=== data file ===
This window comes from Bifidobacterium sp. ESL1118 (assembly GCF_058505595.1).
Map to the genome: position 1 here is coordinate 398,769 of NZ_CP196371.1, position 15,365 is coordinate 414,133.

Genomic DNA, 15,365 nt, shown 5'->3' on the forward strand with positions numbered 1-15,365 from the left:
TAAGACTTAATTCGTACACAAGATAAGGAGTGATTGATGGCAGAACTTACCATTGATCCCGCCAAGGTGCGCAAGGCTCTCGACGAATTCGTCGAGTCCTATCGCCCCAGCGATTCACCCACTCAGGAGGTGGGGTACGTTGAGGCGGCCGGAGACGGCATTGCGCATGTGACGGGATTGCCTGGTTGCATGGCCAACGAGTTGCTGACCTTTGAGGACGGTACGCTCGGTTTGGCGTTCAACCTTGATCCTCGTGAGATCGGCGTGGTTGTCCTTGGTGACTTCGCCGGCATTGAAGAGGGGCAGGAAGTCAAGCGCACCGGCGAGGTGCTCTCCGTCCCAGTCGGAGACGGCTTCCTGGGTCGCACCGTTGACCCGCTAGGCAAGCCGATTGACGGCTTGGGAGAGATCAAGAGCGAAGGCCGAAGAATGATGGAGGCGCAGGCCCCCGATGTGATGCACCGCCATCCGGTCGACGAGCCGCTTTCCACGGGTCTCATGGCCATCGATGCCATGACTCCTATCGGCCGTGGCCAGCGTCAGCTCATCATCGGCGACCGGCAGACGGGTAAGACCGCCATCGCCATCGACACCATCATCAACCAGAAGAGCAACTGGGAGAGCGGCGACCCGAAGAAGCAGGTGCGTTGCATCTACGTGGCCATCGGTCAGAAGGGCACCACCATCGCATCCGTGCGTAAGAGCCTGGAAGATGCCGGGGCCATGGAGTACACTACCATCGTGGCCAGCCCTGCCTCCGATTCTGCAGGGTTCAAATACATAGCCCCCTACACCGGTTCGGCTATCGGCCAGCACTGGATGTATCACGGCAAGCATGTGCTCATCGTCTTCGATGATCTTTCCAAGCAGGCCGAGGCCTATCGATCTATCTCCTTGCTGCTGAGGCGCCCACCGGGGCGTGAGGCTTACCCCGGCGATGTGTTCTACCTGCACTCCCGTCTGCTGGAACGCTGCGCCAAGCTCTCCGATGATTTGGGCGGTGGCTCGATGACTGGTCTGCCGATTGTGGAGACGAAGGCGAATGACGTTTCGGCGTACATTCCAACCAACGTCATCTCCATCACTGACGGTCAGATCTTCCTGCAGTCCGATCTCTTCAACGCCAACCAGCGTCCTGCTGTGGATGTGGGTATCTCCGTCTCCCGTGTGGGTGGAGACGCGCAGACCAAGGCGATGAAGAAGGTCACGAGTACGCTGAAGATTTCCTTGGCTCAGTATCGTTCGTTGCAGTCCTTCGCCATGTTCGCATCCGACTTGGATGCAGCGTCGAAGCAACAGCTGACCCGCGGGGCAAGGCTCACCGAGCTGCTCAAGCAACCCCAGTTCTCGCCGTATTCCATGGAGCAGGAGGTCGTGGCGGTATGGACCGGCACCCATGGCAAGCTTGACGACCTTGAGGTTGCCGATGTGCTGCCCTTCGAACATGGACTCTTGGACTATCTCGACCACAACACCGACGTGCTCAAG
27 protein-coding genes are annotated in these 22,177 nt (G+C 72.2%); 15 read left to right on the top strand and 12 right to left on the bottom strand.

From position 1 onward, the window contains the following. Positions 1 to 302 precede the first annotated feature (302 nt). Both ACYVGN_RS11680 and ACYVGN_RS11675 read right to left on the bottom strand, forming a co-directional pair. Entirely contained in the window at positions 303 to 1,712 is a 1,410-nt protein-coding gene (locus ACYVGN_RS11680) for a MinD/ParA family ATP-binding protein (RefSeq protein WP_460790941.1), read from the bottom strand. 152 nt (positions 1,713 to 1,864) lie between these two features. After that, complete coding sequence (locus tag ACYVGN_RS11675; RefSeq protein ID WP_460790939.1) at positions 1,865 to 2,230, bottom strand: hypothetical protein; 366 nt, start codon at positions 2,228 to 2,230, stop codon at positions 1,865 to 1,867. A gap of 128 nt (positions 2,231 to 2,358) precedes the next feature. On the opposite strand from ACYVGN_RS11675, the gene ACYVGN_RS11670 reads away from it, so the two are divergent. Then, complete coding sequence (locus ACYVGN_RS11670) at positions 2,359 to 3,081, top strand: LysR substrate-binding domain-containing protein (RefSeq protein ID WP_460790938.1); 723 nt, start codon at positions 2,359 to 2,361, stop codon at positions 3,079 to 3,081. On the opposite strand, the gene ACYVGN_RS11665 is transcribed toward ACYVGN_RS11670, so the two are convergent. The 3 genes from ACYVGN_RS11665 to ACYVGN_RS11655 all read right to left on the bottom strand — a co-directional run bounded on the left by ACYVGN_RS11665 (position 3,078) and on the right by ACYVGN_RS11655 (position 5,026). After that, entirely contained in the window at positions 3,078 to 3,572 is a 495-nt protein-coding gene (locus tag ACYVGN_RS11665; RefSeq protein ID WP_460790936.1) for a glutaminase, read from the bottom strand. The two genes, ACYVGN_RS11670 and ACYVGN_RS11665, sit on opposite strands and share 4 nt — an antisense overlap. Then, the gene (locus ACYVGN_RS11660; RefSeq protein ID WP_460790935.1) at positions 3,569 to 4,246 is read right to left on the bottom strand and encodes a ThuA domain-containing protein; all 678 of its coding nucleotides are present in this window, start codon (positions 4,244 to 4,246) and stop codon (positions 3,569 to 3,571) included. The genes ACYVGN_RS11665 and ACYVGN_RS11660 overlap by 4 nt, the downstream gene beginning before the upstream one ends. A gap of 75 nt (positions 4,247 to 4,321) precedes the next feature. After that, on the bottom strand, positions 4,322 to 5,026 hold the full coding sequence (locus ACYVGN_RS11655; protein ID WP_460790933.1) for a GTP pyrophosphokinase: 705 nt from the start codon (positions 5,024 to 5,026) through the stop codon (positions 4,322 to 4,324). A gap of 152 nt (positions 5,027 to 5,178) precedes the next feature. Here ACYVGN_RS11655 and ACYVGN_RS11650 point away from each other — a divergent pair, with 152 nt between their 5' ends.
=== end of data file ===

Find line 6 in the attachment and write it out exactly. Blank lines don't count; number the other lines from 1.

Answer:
From position 1 onward, the window contains the following. Positions 1 to 302 precede the first annotated feature (302 nt). Both ACYVGN_RS11680 and ACYVGN_RS11675 read right to left on the bottom strand, forming a co-directional pair. Entirely contained in the window at positions 303 to 1,712 is a 1,410-nt protein-coding gene (locus ACYVGN_RS11680) for a MinD/ParA family ATP-binding protein (RefSeq protein WP_460790941.1), read from the bottom strand. 152 nt (positions 1,713 to 1,864) lie between these two features. After that, complete coding sequence (locus tag ACYVGN_RS11675; RefSeq protein ID WP_460790939.1) at positions 1,865 to 2,230, bottom strand: hypothetical protein; 366 nt, start codon at positions 2,228 to 2,230, stop codon at positions 1,865 to 1,867. A gap of 128 nt (positions 2,231 to 2,358) precedes the next feature. On the opposite strand from ACYVGN_RS11675, the gene ACYVGN_RS11670 reads away from it, so the two are divergent. Then, complete coding sequence (locus ACYVGN_RS11670) at positions 2,359 to 3,081, top strand: LysR substrate-binding domain-containing protein (RefSeq protein ID WP_460790938.1); 723 nt, start codon at positions 2,359 to 2,361, stop codon at positions 3,079 to 3,081. On the opposite strand, the gene ACYVGN_RS11665 is transcribed toward ACYVGN_RS11670, so the two are convergent. The 3 genes from ACYVGN_RS11665 to ACYVGN_RS11655 all read right to left on the bottom strand — a co-directional run bounded on the left by ACYVGN_RS11665 (position 3,078) and on the right by ACYVGN_RS11655 (position 5,026). After that, entirely contained in the window at positions 3,078 to 3,572 is a 495-nt protein-coding gene (locus tag ACYVGN_RS11665; RefSeq protein ID WP_460790936.1) for a glutaminase, read from the bottom strand. The two genes, ACYVGN_RS11670 and ACYVGN_RS11665, sit on opposite strands and share 4 nt — an antisense overlap. Then, the gene (locus ACYVGN_RS11660; RefSeq protein ID WP_460790935.1) at positions 3,569 to 4,246 is read right to left on the bottom strand and encodes a ThuA domain-containing protein; all 678 of its coding nucleotides are present in this window, start codon (positions 4,244 to 4,246) and stop codon (positions 3,569 to 3,571) included. The genes ACYVGN_RS11665 and ACYVGN_RS11660 overlap by 4 nt, the downstream gene beginning before the upstream one ends. A gap of 75 nt (positions 4,247 to 4,321) precedes the next feature. After that, on the bottom strand, positions 4,322 to 5,026 hold the full coding sequence (locus ACYVGN_RS11655; protein ID WP_460790933.1) for a GTP pyrophosphokinase: 705 nt from the start codon (positions 5,024 to 5,026) through the stop codon (positions 4,322 to 4,324). A gap of 152 nt (positions 5,027 to 5,178) precedes the next feature. Here ACYVGN_RS11655 and ACYVGN_RS11650 point away from each other — a divergent pair, with 152 nt between their 5' ends.